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Introducing Dr. Ramani!
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Caprice_WebMD_Staff posted:
No worries, Dr. Dansinger and Laurie Anderson aren't going anywhere.

Our expert team is being joined here by Dr. Ramani Durvasula!

Dr. Ramani brings a psychological focus to dealing with a chronic condition such as Diabetes, and works with people to help them understand why they make the choices they do about their own health care as well as help empower them to make lasting changes to live longer, richer lives.

These are things I know you already discuss here and I hope you'll include her in any future discussions and feel free to shout out to her when you particularly want to hear from her.

Please join me in welcoming Dr. Ramani!
Whatever you do, or dream you can, begin it. Boldness has genius and power and magic in it.
~Goethe
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DavidHueben responded:
Welcome to Dr. Ramani.

DMH
Watch what people are cynical about, and one can often discover what they lack. - General George Patton Jr
 
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mrscora01 responded:
Welcome. The more the merrier.

Cora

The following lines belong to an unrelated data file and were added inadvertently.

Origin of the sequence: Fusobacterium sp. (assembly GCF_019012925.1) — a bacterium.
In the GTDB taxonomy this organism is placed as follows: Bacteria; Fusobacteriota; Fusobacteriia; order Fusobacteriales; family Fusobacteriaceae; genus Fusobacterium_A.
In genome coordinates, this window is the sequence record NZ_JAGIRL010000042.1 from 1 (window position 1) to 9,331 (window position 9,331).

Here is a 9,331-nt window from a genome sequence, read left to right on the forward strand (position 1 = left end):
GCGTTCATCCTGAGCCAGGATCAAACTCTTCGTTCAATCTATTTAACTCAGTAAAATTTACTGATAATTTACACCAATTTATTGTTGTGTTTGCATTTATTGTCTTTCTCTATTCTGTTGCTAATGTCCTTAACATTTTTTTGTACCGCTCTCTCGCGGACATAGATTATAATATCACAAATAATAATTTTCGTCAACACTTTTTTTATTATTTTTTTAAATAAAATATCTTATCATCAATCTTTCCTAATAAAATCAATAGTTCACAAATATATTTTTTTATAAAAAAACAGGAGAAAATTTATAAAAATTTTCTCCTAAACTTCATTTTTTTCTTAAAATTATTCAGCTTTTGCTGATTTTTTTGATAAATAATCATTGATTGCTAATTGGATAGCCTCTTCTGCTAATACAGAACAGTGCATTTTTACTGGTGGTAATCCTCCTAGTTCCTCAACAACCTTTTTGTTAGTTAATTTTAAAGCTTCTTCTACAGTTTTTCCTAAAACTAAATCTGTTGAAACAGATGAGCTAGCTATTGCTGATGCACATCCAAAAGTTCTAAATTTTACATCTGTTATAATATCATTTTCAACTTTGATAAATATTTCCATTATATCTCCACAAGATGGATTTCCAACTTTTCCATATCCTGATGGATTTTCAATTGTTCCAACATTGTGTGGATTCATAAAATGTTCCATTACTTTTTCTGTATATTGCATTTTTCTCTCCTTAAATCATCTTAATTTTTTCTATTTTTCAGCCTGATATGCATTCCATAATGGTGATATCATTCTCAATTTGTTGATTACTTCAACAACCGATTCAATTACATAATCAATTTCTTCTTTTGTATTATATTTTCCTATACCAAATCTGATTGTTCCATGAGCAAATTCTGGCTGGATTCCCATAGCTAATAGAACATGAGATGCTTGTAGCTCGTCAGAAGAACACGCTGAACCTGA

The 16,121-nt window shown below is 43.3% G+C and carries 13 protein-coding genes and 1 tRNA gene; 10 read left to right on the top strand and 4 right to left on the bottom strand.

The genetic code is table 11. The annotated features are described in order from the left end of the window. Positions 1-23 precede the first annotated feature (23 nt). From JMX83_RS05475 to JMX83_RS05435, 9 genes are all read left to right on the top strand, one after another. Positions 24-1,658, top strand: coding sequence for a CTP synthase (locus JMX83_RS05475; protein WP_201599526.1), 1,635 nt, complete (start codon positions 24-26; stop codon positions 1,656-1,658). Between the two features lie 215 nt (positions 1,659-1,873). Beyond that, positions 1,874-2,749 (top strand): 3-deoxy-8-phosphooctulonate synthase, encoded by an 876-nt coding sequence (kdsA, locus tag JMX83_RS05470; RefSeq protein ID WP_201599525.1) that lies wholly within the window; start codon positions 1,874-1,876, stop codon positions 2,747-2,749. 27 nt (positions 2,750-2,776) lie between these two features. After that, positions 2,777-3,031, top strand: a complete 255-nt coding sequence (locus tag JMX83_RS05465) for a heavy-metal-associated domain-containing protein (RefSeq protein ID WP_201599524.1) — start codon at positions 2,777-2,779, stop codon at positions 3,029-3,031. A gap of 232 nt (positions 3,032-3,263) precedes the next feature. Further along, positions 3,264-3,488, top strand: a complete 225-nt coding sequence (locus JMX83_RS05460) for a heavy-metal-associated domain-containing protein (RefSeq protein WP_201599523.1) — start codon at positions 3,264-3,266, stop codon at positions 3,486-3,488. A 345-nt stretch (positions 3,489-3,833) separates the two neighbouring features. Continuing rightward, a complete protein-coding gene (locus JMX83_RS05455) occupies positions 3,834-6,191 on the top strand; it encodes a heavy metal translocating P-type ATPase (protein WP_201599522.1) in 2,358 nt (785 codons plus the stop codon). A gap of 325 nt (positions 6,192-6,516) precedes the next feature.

T1 1966, Dialysis 2001, kidney transplant and pump 2002, pancreas transplant 2008
 
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mhall6252 responded:
Welcome to the community, Dr. Ramani!

Michelle
 
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teddybear200 responded:
Dr. Ramani welcome to our community.
One day I will soar on wings of an Eagle - Deb
 
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phototaker responded:
Welcome, Dr. Ramni! I hope you will be able to share some techniques that can be used with "emotional" eating or the types of therapy that one should seek out for this. Even though I've dealt with issues from my childhood, which included a depressed mom who emotionally ate a lot in front of me, AND I've been to therapy, I STILL struggle at certain times. Is there some therapy, cognitive or otherwise that can help with this?
 
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krhudson responded:
Welcome to Dr. Ramani.

I look forward to your information about why some of us tend to go off tract at times when we have had enough!

One difficult task for many is to find a routine that works each and every day and sticking to what ever works best to keep the complications related to Diabetes at bay.

We know that the more we do correctly each day, the longer we will live. Knowing that, and practicing what it takes daily is the challenge among all of the other daily distractions and being able to balance everything out.

Sometimes it seems like an impossible task especially with long hours at work and less time for exercise and eating right.

I am fortunate that I finally did get my type 1 Diabetes under control perfectly after 35 years and no complications related to Diabetes when under average to good control. I lost 35 pounds and made the diet correct now with more veggies and salads and only other types of carbs when exercising. I only focused on this to the degree of getting it exactly right when I was off work and had time to change my total lifestyle to make it work. Now I am back to work and made my changes work along with it.